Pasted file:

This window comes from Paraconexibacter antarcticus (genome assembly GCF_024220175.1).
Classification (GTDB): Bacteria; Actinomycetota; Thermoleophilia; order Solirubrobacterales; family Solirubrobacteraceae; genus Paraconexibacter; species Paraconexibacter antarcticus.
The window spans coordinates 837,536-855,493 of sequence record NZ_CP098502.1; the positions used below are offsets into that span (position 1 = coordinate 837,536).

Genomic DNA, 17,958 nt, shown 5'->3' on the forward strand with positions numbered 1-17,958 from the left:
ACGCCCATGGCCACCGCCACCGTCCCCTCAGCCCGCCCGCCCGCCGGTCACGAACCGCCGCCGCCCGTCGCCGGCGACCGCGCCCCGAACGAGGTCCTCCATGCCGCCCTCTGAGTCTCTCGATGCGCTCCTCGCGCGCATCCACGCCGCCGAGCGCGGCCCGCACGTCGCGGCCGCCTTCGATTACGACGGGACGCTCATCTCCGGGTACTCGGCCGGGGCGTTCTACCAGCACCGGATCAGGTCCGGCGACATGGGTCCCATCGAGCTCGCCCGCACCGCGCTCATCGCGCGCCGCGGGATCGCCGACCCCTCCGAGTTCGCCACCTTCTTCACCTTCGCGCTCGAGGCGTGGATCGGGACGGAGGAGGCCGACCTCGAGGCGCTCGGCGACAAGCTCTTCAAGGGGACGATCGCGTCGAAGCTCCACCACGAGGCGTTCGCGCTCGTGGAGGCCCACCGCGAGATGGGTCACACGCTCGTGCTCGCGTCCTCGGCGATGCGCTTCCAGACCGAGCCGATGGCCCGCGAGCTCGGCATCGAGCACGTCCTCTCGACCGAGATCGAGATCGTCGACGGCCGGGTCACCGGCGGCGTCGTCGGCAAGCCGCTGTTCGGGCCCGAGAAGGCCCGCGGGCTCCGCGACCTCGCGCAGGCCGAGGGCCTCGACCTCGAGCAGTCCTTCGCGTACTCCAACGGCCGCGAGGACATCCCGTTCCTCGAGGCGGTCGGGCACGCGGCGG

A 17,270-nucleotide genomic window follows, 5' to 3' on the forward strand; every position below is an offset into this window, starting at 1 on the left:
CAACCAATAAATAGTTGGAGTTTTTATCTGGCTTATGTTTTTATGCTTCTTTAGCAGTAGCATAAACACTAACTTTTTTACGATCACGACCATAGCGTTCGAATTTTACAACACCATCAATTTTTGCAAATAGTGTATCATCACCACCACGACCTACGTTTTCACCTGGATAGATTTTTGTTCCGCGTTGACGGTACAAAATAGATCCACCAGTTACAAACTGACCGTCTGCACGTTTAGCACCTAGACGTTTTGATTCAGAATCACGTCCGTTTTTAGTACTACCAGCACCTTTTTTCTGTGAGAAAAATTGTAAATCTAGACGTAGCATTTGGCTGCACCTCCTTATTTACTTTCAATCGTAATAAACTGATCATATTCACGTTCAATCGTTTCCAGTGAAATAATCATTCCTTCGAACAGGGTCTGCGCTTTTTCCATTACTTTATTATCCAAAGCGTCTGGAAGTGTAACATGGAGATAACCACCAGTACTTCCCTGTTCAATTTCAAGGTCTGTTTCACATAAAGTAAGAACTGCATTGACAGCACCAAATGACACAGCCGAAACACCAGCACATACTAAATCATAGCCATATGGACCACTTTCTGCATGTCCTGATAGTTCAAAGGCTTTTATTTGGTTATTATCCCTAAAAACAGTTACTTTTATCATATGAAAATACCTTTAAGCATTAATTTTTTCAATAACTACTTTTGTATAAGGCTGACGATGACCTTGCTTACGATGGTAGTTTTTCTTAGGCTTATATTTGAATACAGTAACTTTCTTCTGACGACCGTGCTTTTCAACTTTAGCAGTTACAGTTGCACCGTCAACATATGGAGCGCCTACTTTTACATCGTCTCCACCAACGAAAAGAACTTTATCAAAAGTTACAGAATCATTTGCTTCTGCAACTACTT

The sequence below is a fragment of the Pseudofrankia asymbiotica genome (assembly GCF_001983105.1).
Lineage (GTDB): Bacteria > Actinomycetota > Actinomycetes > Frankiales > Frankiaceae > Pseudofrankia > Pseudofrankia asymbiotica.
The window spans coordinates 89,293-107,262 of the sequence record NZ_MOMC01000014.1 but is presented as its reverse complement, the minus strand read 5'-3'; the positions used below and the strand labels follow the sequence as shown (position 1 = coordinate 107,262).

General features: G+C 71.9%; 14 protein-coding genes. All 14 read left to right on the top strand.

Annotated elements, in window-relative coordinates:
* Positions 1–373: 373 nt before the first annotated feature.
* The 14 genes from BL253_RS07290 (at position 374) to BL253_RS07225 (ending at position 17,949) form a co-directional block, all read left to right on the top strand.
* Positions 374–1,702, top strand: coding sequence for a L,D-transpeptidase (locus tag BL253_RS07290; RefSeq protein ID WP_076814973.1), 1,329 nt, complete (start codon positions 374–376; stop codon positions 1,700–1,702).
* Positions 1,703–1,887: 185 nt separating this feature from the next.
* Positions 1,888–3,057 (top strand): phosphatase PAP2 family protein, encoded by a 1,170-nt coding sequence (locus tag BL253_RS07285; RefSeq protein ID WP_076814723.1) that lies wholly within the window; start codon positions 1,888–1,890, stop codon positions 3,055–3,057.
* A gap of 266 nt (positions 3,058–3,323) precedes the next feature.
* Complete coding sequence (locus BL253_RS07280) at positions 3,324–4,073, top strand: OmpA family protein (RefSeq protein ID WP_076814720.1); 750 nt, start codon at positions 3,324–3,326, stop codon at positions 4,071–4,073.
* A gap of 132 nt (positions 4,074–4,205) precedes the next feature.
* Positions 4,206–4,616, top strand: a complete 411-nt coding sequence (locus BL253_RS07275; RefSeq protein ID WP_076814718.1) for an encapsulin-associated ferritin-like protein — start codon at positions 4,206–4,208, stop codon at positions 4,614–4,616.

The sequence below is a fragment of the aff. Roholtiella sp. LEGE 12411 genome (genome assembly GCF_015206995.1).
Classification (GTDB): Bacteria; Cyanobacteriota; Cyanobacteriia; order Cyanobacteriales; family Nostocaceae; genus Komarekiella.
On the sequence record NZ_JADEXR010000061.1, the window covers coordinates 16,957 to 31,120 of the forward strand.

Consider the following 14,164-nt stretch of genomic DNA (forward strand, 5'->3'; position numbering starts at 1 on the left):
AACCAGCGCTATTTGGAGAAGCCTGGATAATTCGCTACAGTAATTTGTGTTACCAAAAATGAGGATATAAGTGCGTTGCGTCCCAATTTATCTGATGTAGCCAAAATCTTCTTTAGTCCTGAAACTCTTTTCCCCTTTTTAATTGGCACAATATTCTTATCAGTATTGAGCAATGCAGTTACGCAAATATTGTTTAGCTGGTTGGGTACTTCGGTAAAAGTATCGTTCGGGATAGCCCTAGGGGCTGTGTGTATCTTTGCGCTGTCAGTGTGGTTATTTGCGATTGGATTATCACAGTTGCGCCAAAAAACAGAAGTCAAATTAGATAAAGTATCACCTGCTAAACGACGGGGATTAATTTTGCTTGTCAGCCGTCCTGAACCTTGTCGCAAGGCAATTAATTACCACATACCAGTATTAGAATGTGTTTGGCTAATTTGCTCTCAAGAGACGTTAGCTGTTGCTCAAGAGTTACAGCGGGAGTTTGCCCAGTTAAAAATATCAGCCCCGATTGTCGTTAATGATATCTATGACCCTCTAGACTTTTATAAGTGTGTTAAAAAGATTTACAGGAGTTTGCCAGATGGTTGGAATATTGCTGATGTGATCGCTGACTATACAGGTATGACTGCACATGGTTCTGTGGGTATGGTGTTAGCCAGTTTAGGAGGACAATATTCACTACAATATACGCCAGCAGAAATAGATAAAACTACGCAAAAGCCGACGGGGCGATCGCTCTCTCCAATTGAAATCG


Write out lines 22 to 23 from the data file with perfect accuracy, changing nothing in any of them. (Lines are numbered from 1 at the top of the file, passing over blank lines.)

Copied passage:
The sequence below is a fragment of the aff. Roholtiella sp. LEGE 12411 genome (genome assembly GCF_015206995.1).
Classification (GTDB): Bacteria; Cyanobacteriota; Cyanobacteriia; order Cyanobacteriales; family Nostocaceae; genus Komarekiella.